One of the world’s largest miners is significantly going to expand its autonomous fleet as it continues a major global drive for automation.
Rio Tinto has announced that it will be retrofitting more than 50% of its haul trucks at its world-class iron ore operations in the Pilbara by 2019.
The company has signed an agreement with both Caterpillar Inc and Komatsu Ltd to convert its traditional trucks to autonomous vehicles, which will see 29 Komatsu trucks converted by 2019 and 19 Caterpillar trucks completed by the end of that same year.
The retrofit is significant for Rio Tinto as it marks the first time AHS technology has been deployed by the company on Caterpillar haul trucks.
Rio Tinto’s commitment to automation is part of a wider productivity programme, one that will see the company generate $5 billion of additional free cash flow over the next five years through a strong focus on safety, cash generation, a commitment to capital discipline and the delivery of superior shareholder returns.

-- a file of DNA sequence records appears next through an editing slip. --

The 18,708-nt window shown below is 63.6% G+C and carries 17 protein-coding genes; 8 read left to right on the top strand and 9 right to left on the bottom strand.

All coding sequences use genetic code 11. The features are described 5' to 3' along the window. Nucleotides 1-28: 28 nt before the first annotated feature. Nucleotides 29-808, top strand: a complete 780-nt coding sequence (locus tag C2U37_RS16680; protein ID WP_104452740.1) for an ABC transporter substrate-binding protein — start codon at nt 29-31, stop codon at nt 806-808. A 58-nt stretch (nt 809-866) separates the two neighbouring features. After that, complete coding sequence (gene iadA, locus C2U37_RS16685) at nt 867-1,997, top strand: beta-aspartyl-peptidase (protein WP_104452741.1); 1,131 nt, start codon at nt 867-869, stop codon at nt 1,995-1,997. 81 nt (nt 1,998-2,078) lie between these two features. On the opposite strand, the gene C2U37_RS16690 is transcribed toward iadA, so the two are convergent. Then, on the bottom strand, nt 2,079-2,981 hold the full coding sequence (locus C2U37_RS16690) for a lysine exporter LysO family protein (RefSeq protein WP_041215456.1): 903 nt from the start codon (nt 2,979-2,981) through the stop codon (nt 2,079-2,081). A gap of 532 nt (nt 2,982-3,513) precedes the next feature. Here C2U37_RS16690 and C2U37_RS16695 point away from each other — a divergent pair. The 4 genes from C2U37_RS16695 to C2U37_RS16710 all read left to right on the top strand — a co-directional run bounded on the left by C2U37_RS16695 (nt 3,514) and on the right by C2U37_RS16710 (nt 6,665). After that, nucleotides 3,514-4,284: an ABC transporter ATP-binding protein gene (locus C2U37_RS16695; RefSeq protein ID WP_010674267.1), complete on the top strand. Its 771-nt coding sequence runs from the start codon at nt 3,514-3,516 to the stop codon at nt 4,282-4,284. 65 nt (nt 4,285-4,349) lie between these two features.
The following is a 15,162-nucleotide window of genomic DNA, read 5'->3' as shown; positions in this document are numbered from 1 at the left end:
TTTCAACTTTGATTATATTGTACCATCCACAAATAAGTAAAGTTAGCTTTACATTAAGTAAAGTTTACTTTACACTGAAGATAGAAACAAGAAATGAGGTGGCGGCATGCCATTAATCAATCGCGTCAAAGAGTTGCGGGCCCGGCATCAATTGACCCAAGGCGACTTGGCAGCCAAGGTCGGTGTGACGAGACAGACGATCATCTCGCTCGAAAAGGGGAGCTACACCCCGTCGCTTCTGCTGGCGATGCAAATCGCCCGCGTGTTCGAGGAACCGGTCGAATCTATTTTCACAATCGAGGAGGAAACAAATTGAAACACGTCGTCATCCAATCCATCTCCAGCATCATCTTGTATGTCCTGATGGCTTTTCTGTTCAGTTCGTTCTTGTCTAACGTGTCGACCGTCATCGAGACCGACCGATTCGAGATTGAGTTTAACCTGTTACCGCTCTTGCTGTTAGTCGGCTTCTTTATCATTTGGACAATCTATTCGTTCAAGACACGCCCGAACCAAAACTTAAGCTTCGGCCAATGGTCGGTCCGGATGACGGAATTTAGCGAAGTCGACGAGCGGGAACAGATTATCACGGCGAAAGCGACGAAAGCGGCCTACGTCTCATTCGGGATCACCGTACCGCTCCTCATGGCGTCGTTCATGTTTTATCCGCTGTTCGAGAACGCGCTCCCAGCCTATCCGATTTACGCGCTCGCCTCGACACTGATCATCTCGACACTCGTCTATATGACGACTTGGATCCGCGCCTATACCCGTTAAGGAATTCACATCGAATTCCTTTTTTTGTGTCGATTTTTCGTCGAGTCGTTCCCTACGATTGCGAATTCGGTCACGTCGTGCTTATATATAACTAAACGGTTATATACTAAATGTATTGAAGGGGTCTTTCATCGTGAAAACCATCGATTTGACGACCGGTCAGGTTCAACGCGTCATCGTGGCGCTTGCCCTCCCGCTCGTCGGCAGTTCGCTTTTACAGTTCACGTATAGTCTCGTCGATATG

Rio Tinto Iron Ore chief executive Chris Salisbury said “We are excited to be starting a new chapter in our automation journey with a valued long-term partner in Caterpillar and we are proud to be extending our successful partnership with Komatsu on this world-first retrofitting initiative.
“Rapid advances in technology are continuing to revolutionise the way large-scale mining is undertaken across the globe. The expansion of our autonomous fleet via retrofitting helps to improve safety, unlocks significant productivity gains, and continues to cement Rio Tinto as an industry leader in automation and innovation.
“We are studying future additions to our autonomous fleet in the Pilbara, based on value, to help deliver our share of $5 billion of additional free cash flow for the company by 2021.
“Rio Tinto is committed to working closely with our workforce as we transition to AHS including providing opportunities for new roles, redeployment, retraining and upskilling.”
Last year, on average, each of Rio Tinto’s autonomous haul trucks operated an additional 1000 hours and at 15 per cent lower load and haul unit cost than conventional haul trucks.